” It took me until I was fifty-five years old to think about all this in any detail”, he went on, “and by that time I had lived through over twenty-eight hundred Saturdays. I got to thinking that if I lived to be seventy-five, I only had about a thousand of them left to enjoy.”

“So I went to a toy store and bought every single marble they had. I ended up having to visit three toy stores to round-up 1000 marbles. I took them home and put them inside of a large, clear plastic container right here in the shack next to my gear. Every Saturday since then, I have taken one marble out and thrown it away.”

“I found that by watching the marbles diminish, I focused more on the really important things in life. There is nothing like watching your time here on this earth run out to help get your priorities straight.” 

“Now let me tell you one last thing before I sign-off with you and take my lovely wife out for breakfast. This morning, I took the very last marble out of the container. I figure if I make it until next Saturday then I have been given a little extra time. And the one thing we can all use is a little more time.”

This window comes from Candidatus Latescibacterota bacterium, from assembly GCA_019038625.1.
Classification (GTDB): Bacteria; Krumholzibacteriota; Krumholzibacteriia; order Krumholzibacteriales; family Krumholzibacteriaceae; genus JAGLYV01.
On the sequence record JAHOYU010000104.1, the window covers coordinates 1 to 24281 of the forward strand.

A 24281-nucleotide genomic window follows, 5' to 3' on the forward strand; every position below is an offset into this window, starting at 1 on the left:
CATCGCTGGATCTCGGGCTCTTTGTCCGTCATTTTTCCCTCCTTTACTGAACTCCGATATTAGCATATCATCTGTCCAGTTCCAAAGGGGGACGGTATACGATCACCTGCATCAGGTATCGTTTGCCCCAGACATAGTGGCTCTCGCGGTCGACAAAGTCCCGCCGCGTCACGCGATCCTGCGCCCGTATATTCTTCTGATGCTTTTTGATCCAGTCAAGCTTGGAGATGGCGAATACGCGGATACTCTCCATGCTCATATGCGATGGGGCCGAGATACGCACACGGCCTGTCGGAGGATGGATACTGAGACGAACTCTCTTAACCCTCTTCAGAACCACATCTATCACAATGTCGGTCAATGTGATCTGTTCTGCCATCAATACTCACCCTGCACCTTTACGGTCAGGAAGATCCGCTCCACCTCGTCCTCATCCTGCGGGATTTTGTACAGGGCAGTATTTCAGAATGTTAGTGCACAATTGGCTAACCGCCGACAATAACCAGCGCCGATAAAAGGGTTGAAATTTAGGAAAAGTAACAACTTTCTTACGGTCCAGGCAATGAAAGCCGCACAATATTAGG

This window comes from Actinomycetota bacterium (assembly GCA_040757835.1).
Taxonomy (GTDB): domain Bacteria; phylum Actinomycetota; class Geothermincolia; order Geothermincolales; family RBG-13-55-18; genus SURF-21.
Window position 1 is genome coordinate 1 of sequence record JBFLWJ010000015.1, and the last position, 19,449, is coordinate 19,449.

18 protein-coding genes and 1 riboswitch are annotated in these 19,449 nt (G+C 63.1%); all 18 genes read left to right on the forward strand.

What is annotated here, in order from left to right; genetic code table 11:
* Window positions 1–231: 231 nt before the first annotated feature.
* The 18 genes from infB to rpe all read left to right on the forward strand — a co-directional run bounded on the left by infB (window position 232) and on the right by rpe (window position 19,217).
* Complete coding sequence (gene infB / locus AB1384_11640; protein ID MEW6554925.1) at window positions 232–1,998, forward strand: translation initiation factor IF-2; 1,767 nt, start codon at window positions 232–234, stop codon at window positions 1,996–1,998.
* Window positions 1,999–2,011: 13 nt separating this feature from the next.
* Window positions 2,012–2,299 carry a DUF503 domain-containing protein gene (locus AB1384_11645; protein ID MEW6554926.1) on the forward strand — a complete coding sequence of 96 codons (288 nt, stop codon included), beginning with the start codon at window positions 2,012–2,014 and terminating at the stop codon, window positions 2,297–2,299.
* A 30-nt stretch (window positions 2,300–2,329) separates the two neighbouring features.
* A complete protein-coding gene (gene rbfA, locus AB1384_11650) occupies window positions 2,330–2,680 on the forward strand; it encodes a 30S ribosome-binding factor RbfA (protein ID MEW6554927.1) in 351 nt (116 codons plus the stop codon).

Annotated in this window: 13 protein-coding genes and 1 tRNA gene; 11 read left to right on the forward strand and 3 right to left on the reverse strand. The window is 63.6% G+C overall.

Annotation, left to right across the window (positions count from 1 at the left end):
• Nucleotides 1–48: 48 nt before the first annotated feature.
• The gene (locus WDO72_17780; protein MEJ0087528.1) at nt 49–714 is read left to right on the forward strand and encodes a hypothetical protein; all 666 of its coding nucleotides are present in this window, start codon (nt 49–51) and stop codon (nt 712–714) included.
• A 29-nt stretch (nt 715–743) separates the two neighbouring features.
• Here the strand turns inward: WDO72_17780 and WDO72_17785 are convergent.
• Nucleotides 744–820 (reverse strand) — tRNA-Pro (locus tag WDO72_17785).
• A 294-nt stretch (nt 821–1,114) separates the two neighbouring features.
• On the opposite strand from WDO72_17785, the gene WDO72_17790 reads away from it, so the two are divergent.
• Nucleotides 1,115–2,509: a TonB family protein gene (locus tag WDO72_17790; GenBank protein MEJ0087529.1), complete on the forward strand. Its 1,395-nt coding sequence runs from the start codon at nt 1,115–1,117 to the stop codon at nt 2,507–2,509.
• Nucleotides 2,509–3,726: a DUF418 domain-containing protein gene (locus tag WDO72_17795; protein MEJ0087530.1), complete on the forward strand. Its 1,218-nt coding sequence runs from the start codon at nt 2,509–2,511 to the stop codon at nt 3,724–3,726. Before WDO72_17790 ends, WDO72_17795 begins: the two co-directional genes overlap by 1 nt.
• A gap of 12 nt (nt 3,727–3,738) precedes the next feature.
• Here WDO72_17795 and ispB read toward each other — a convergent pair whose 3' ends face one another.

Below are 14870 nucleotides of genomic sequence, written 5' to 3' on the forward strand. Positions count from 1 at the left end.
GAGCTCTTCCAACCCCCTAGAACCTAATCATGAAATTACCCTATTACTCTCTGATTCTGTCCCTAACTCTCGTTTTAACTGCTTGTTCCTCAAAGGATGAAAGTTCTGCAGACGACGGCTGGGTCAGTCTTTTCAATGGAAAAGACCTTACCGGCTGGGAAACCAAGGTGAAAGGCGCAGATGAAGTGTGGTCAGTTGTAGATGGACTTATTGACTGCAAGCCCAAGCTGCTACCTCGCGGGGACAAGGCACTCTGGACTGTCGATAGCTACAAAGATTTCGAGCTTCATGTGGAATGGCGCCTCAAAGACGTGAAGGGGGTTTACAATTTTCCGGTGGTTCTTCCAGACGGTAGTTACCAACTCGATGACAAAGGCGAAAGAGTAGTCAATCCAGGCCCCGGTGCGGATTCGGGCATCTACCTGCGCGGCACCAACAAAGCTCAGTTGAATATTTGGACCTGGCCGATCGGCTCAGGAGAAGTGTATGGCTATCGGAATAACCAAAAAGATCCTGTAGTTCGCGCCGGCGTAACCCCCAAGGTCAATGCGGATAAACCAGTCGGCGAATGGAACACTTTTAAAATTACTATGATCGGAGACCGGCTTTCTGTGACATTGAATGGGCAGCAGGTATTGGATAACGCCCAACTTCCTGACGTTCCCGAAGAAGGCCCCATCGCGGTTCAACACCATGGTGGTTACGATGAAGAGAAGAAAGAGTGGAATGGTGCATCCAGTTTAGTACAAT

Since reading this, I’ve stocked-up on marbles as well as a variety of jars in which to keep them.  Call it my personal investment in time, call it crazy, call it what you will.  With each passing week, I remove just one colorful ball of my past and comfort myself with those that remain. 

And I hope…for time.




 From Mama Kat's Writer's Workshop...Write a blog post that ends with the word: time.  

I wrote this several years ago, eight to be exact, and time remains on the forefront of every single moment of my existence.  Probably the same for most of us, I imagine.  Each day begins with a plan, a goal, and what seems like an endless “to do” list, while a clock looks over my shoulder.